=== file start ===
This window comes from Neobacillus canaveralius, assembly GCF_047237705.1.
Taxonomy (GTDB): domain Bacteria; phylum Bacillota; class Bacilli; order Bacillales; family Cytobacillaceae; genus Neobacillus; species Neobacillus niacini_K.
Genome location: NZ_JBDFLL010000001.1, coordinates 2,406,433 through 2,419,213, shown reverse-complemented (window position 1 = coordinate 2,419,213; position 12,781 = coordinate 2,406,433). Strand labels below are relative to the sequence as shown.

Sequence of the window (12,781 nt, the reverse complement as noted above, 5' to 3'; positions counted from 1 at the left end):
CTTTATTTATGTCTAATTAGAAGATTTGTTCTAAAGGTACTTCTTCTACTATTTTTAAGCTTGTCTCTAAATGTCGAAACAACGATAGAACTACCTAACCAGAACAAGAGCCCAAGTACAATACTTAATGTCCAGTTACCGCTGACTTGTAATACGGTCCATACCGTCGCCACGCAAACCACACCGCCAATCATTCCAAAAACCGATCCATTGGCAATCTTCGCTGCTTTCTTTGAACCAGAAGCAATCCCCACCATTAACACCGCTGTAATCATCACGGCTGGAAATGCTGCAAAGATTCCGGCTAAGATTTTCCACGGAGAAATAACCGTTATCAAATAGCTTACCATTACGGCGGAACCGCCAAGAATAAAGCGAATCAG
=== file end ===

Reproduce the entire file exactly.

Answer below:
This window comes from Neobacillus canaveralius, assembly GCF_047237705.1.
Taxonomy (GTDB): domain Bacteria; phylum Bacillota; class Bacilli; order Bacillales; family Cytobacillaceae; genus Neobacillus; species Neobacillus niacini_K.
Genome location: NZ_JBDFLL010000001.1, coordinates 2,406,433 through 2,419,213, shown reverse-complemented (window position 1 = coordinate 2,419,213; position 12,781 = coordinate 2,406,433). Strand labels below are relative to the sequence as shown.

Sequence of the window (12,781 nt, the reverse complement as noted above, 5' to 3'; positions counted from 1 at the left end):
CTTTATTTATGTCTAATTAGAAGATTTGTTCTAAAGGTACTTCTTCTACTATTTTTAAGCTTGTCTCTAAATGTCGAAACAACGATAGAACTACCTAACCAGAACAAGAGCCCAAGTACAATACTTAATGTCCAGTTACCGCTGACTTGTAATACGGTCCATACCGTCGCCACGCAAACCACACCGCCAATCATTCCAAAAACCGATCCATTGGCAATCTTCGCTGCTTTCTTTGAACCAGAAGCAATCCCCACCATTAACACCGCTGTAATCATCACGGCTGGAAATGCTGCAAAGATTCCGGCTAAGATTTTCCACGGAGAAATAACCGTTATCAAATAGCTTACCATTACGGCGGAACCGCCAAGAATAAAGCGAATCAG